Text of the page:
New Maine Times Book Review: 'The Lifeboat'

Posted Wednesday, March 27, 2013 in Culture

New Maine Times Book Review: 'The Lifeboat'
by Charlotte Rogan
Back Bay Books, 2012
278 pages, $14.99
ISBN 978-0-316-18591-2

reviewed by William D. Bushnell

When newlywed bride Grace Winter leaves England with her husband, Henry, aboard the passenger steamship Empress Alexandra bound for America in 1914, she never dreamed that she would soon be faced with the most fateful moral dilemma.
Survival at sea is the main theme of Charlotte Rogan’s excellent debut novel, "The Lifeboat," with a motley collection of shipwreck survivors in an overcrowded lifeboat having to decide who lives, who dies, and most important, who decides?
Rogan lives in Westport, Conn., and has created a stunning tale of high seas adventure, exploring the visceral dynamics of self-preservation among passengers adrift in the North Atlantic.
Rogan’s fiction is well-crafted, suspenseful, and loaded with emotion and the dark images and selfish motives of people facing certain death unless drastic action is taken. The question then becomes: If a few must be sacrificed to save many, who decides who is to die?
The Empress Alexandra suddenly catches fire and sinks at sea with many passengers and crew lost, a lucky few adrift in the few lifeboats launched before the vessel sank.  Grace’s lifeboat is only 23 feet long, built to carry 30 but overloaded with 40 people. Only one ship’s officer, Mr. Hardie, is aboard to provide leadership, discipline and seamanship skills.
The eight men and 32 women quickly suffer from fear, shock and exposure, as Mr. Hardie rations the boat’s meager emergency food and water supplies. For 21 days the boat drifts, leaking badly, and the strain is too much for some. Several people die, a few go mad, and the others realize they will die too unless the boat is lightened, and there is only one way to do that: Some people will have to go overboard and die of drowning, either voluntarily or otherwise.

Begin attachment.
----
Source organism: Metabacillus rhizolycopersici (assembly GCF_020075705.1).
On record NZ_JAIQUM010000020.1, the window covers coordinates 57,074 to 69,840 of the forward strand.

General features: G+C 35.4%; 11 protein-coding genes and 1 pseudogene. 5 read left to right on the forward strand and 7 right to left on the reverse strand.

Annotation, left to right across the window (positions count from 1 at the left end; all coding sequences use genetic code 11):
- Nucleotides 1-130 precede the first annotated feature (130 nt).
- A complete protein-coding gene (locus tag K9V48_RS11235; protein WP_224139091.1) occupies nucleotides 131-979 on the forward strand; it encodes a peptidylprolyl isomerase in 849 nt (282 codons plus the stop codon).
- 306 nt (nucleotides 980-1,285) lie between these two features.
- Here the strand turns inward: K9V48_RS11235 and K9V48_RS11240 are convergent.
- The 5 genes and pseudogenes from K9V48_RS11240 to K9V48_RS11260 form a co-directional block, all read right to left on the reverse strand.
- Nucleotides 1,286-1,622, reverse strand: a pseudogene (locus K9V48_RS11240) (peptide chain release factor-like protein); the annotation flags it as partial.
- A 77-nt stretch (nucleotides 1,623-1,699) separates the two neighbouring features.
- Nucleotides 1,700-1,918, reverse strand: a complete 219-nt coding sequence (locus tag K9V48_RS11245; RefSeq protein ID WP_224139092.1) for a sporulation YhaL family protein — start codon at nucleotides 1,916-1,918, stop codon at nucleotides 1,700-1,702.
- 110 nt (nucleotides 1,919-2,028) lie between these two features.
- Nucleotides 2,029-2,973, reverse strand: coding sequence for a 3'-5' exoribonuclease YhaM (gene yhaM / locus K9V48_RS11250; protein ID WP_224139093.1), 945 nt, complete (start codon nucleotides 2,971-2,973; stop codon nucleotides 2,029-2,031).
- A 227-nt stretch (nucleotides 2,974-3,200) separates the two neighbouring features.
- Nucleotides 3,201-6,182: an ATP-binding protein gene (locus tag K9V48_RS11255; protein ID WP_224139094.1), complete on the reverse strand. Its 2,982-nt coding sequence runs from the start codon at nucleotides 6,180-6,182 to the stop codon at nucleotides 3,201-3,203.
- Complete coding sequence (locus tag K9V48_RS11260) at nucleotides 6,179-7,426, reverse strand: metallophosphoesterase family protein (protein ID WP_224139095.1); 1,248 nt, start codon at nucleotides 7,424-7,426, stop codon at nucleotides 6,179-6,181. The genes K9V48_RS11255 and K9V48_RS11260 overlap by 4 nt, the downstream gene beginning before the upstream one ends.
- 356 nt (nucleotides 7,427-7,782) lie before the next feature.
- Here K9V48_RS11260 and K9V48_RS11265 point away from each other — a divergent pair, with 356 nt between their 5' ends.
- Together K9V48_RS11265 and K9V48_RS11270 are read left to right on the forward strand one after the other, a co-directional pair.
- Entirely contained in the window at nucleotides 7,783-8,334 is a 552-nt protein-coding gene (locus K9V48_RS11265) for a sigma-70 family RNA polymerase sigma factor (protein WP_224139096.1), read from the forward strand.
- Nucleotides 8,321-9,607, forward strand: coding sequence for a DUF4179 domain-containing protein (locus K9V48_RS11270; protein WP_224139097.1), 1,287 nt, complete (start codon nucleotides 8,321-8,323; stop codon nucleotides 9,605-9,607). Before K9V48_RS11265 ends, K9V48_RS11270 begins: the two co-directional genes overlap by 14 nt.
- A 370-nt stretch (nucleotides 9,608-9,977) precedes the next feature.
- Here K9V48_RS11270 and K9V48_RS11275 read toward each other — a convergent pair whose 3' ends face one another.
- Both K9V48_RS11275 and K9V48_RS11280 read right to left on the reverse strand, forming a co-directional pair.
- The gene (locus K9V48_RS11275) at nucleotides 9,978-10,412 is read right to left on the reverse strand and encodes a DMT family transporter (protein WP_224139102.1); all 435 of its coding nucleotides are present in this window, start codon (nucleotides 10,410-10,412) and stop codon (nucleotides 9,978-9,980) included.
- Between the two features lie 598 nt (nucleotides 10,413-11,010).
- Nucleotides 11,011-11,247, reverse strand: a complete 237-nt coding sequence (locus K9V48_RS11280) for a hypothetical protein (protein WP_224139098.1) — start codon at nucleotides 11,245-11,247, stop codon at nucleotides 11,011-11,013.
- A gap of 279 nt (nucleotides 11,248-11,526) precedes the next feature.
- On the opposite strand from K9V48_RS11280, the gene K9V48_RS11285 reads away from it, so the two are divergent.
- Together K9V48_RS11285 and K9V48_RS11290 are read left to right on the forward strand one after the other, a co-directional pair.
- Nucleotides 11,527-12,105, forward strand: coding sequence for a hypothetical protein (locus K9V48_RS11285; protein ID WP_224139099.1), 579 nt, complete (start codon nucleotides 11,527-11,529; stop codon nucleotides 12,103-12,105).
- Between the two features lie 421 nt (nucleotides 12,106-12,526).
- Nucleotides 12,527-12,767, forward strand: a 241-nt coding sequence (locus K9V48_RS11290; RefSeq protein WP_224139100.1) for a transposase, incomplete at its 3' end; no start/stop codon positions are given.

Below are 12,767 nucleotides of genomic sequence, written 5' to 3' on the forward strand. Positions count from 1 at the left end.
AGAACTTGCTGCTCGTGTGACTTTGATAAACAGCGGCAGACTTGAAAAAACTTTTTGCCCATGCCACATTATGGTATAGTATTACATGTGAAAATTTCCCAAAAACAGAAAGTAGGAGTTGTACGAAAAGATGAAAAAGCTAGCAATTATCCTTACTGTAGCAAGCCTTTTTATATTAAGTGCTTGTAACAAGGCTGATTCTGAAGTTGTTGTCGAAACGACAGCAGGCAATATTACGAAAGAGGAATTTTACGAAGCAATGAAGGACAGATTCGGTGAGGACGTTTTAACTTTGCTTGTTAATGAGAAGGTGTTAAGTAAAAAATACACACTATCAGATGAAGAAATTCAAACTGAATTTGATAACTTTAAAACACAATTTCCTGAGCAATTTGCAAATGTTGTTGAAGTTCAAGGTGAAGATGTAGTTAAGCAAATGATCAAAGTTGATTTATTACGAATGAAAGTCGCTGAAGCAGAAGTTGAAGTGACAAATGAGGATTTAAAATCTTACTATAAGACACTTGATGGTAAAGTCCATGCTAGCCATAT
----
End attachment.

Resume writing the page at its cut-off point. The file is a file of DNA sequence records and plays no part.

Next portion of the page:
Grace tells this story throughout, with her own explanations and justifications of how and why people acted as they did, the disharmony and mistrust among the survivors, the breakdown of discipline, the conflicts between men and women, between man and nature, and the dangerous class rivalries that surfaced. She says it best: “It was not the sea that was cruel, but the people.”  And the reader will have to decide if she is coy and innocent or scheming and manipulative.
The scene where Mr. Hardie and the other men draw straws to see who will be sacrificed is especially gripping and tense, but later scenes become frightening as people take desperate measures and force others to go overboard to die. Some would call that murder.
By the time the lifeboat is discovered by a passing vessel, only 28 people are still alive, including Grace. Once back in Boston, Grace and two other women are charged with premeditated murder for their actions in the lifeboat. The sensational trial is a masterpiece of suspenseful and exciting fiction, and the final verdicts at their murder trial are shocking.
Rogan also includes fascinating and mysterious subplots: Henry’s curious actions just before the ship sank, Mr. Hardie’s obsessive hatred of another ship’s officer, and the ship’s strange cargo of gold bullion.
This is a first-rate novel, but this is not an original theme. Two marvelous motion pictures have already dealt effectively with the gritty subject of lifeboat survival at sea. The 1944 film “Lifeboat” starring Tallulah Bankhead and Walter Slezak (story by John Steinbeck), and the 1957 film “Abandon Ship” starring Tyrone Power (based on a true story) both cleverly and colorfully examined the depths of human self-preservation in extreme circumstances.
Rogan’s treatment of this moral conundrum is smart and sharply presented, offering penetrating insight into the moral decision-making of men and women who must decide who will survive.
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